My meeting with Jennifer Weiner

Last night I attended Jennifer Weiner’s speaking engagement at my neighborhood Barnes & Noble.

She was strikingly pretty, extremely witty and downright relatable.

After the hour spent in her presence, I wanted to download everything in her brain and store it for both immediate and future reference.   Since I left my USB cord at home, all I could do was ask her a question.

“Yes, you in the back row,” she said, confirming I was the chosen one.

“Can you tell us a little about your writing process?” I lamely asked.

After a funny James Lipton quip she answered.  I hung on every word, knowing she was about to divulge (a) the secret to eliminating the road blocks in my writing, (b) exactly how to firm up my sagging middle (of my novel, people) and (c) her stellar connections that got her a pre-screener of that night’s Bachelorette episode.

Instead her response was far more advanced than I had wanted.

“I submit a draft to my agent who gives me 20 pages of notes.  I rewrite.  I submit another draft to my editor who gives me 30 pages of notes.  I rewrite.”

Damn, I don’t have an agent or an editor.  To whom will I submit my pages? I whined in my head.

She continued, “only about half of the words that were in that first submitted draft end up in the book you are holding.”


If compelling structure requires ‘action’ and ‘reaction’, compelling writing must command both ‘writing’ and ‘rewriting’.

It’s elementary, I know.  It wasn’t new information, but in that moment I understood it in a different light.  You see, I can get paralyzed by an idea.  I cling to it like a three-year-old to his mother’s leg on the first day of school.  I think about it to the point of obsession.  I can’t get out of my own head when what I really need to do is just write.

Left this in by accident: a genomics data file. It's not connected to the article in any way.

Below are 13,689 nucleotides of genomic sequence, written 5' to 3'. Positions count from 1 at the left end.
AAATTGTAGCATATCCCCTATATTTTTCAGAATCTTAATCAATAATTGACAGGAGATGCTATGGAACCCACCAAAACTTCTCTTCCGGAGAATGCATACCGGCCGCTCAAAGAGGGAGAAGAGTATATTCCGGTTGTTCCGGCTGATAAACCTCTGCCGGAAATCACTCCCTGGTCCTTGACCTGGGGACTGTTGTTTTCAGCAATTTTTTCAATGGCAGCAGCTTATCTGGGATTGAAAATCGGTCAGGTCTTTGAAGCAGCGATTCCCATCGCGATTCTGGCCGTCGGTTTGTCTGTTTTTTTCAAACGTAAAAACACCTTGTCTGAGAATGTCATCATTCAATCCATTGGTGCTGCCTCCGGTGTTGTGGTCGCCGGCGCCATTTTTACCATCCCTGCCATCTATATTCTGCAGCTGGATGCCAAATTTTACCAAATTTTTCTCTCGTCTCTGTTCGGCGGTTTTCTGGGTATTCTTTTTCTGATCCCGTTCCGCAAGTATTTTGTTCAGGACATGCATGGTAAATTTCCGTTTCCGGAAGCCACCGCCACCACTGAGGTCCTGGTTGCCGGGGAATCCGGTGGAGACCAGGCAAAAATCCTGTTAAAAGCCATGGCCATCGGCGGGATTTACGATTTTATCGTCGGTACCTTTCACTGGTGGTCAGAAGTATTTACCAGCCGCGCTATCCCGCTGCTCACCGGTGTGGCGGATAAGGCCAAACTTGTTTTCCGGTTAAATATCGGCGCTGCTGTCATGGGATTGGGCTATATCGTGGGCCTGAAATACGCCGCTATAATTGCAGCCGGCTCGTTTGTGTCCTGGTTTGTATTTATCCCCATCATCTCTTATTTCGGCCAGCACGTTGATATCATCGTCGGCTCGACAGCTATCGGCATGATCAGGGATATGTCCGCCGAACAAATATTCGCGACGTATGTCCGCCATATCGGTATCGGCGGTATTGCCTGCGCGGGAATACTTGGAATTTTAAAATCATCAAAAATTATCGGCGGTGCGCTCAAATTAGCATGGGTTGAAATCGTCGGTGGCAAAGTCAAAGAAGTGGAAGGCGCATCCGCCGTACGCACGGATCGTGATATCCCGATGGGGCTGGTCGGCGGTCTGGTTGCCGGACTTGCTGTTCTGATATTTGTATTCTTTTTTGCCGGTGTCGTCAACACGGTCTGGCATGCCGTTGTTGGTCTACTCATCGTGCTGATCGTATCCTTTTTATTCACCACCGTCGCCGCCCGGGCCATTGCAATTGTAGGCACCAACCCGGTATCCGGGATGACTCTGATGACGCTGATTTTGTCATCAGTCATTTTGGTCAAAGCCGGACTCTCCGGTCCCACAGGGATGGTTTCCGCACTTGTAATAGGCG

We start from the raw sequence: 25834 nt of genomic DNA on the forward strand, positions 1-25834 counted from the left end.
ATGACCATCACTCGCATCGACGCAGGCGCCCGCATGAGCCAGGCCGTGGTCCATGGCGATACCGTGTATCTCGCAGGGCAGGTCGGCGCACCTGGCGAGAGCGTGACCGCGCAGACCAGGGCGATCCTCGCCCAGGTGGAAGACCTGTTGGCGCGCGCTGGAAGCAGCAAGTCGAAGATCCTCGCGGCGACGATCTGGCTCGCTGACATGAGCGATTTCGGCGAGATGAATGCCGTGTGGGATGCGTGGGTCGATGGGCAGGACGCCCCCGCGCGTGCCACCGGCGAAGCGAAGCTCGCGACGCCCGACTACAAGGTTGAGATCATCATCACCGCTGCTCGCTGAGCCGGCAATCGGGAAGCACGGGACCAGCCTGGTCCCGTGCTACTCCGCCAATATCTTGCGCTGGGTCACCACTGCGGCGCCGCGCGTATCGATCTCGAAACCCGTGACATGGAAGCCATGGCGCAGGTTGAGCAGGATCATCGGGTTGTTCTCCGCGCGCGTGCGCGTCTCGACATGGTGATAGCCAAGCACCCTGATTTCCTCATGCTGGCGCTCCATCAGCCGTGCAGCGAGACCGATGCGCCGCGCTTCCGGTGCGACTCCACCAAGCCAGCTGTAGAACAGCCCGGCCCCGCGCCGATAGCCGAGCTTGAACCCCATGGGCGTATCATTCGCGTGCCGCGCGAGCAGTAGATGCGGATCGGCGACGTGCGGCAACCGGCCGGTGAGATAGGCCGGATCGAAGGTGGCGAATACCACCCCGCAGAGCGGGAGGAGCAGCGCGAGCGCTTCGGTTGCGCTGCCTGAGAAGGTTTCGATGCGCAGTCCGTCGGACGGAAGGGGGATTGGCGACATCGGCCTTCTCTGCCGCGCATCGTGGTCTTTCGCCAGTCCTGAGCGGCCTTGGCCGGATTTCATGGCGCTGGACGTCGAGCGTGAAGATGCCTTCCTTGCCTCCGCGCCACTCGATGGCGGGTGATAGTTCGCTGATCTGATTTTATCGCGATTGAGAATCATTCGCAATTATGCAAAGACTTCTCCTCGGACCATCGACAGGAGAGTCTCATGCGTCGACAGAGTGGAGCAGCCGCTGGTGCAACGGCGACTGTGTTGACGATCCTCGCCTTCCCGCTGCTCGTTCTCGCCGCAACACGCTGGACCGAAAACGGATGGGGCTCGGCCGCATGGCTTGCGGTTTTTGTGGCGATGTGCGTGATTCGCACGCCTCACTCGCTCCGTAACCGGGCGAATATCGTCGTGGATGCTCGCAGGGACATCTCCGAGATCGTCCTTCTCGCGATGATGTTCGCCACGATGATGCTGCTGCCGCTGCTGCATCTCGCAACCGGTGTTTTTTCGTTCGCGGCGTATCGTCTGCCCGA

I’ve got my work cut out for me, but I’m in this for the long haul.

When you are stuck the answer is simple – do whatever you need to do to get unstuck. Your sagging middle?  Write a new one.  Out of ideas?  Write a list of your all-time favorite scenes.  Put those thoughts and concerns tumbling in your brain down on paper.  Whatever form the exercise takes, it must involve the written word.  Anything less simply will not do.

 What do you do when you are stuck in your writing?  What techniques do you use to get over the humps in your material?

About Carinn Jade

Mother, lawyer, yogi, writer, non-sleeper. Published @NYTMotherlode. Contributor @Mommyish @Moonfrye @HuffPostLive. I like beer (not wine) & tea (not coffee) & being a contrarian.
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3 Responses to My meeting with Jennifer Weiner

  1. Leslie says:

    Well, first of all, I wish I’d been there with you and I would have been holding a 2,000 calorie B&N coffee so I totally could have joined in sagging middle conversations. 😉 I think it was brave of you to go, and to raise your hand. And I think no one knows brave like a writer and a blinking mouse on a blank page. But, one of my professors helped me the most when I said, I get scared of that damn white page.” She was practical. “So fill it up,” she said. “With what?” I asked. “You think I care?” she said. “Fill it up with your grocery list. Fill it up with why you got mad at the gas station. Fill it up with letters that don’t make words. I don’t care, but as soon as you get typing, you’re going to find an idea in there.” Damn those professors. They will always be the wise I want to be.

  2. madisonblonde says:

    I’m so jealous you got to hear her speak! When I’m stuck, I get up and do something else. I forget it for a while. If it was worth writing, it comes back to me.

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